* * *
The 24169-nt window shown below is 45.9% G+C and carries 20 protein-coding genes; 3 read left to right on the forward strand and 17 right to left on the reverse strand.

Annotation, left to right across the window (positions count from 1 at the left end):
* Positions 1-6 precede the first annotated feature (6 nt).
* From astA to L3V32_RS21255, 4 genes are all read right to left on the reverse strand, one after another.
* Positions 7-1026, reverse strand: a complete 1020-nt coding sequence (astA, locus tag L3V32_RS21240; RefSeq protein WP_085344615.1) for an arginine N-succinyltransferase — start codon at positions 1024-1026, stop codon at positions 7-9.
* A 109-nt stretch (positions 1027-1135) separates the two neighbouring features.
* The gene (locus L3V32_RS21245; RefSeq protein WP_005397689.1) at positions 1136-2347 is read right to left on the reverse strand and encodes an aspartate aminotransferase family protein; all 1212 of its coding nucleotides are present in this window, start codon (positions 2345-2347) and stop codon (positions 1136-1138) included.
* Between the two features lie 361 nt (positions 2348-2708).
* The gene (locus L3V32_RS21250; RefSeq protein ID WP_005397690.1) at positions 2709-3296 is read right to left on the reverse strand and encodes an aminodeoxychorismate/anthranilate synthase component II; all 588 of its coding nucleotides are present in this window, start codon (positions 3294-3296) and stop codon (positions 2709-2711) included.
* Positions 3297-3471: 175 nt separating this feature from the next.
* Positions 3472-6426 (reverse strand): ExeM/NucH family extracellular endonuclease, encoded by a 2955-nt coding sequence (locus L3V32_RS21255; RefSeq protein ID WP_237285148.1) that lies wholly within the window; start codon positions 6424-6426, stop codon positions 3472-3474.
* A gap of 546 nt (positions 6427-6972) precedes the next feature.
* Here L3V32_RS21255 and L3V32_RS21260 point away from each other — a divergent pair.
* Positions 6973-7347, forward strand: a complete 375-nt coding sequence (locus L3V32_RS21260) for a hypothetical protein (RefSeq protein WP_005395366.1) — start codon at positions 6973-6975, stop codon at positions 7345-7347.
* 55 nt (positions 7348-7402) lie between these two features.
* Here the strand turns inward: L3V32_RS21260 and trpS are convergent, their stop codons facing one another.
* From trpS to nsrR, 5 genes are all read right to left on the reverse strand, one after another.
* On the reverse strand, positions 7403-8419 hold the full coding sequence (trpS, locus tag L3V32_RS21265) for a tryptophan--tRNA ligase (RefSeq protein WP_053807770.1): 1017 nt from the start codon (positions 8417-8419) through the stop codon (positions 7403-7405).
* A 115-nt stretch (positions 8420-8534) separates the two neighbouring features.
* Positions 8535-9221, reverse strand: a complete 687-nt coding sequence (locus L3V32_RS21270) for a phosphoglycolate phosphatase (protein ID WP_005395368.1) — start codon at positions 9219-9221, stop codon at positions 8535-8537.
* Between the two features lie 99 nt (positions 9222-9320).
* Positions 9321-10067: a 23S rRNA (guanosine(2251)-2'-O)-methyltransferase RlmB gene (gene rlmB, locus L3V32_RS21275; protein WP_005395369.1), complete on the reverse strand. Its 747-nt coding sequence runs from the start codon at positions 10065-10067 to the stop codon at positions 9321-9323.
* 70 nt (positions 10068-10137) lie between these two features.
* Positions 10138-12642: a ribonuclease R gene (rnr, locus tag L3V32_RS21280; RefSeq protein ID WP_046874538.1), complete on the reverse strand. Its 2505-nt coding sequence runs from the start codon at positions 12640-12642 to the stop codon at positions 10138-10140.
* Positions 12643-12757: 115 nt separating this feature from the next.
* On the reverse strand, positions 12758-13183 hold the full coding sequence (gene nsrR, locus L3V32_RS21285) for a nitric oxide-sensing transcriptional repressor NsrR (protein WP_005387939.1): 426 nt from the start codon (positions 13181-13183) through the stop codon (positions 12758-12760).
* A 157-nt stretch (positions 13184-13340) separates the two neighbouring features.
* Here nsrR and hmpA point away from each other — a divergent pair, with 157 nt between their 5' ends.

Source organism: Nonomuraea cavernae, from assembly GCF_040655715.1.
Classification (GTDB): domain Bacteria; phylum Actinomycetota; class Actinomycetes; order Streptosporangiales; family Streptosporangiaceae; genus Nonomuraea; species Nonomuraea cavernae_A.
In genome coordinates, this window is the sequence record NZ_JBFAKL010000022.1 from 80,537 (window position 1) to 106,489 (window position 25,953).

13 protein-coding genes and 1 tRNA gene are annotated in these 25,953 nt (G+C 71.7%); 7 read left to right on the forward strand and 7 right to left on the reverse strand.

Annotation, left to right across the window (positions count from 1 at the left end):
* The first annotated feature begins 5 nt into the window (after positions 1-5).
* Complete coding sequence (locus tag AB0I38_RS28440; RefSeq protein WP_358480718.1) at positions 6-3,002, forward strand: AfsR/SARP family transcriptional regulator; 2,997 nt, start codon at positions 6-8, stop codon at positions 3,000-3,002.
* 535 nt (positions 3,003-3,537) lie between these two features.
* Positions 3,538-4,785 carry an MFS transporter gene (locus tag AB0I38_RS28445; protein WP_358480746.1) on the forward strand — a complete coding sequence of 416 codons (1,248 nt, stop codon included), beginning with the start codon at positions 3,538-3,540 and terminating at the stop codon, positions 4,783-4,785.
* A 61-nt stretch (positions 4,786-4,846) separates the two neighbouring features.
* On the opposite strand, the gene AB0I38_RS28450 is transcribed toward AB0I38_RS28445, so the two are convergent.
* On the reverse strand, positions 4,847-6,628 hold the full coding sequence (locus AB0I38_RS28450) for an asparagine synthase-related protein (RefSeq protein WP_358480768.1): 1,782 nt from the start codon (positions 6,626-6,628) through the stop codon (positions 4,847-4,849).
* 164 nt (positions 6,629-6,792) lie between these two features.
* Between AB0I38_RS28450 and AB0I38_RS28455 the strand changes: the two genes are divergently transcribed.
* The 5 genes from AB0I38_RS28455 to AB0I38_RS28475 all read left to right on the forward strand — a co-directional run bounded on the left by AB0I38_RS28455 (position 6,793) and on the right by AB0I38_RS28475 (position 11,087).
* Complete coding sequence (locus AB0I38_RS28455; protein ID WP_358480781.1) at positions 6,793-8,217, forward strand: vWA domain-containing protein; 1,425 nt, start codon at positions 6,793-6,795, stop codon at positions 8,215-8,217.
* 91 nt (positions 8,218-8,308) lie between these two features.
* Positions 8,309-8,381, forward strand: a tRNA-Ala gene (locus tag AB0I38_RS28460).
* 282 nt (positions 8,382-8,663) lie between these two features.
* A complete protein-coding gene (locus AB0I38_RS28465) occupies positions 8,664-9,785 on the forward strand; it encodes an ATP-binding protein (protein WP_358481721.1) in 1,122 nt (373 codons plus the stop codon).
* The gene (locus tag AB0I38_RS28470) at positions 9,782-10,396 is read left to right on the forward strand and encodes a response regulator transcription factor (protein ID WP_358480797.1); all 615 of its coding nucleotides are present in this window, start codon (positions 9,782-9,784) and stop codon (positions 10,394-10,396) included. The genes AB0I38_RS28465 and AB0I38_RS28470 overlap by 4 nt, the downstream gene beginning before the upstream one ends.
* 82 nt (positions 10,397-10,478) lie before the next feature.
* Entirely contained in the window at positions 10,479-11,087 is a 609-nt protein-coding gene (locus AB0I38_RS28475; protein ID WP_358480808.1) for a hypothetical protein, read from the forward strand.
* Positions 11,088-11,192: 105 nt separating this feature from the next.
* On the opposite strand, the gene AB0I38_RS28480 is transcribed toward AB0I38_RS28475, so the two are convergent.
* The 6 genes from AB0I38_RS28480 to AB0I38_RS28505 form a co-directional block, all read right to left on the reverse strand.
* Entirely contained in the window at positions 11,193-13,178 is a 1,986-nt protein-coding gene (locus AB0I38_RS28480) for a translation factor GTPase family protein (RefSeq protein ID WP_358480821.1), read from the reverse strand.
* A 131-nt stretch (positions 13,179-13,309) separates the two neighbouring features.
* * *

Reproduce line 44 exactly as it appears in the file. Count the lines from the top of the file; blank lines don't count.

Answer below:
* Complete coding sequence (locus AB0I38_RS28455; protein ID WP_358480781.1) at positions 6,793-8,217, forward strand: vWA domain-containing protein; 1,425 nt, start codon at positions 6,793-6,795, stop codon at positions 8,215-8,217.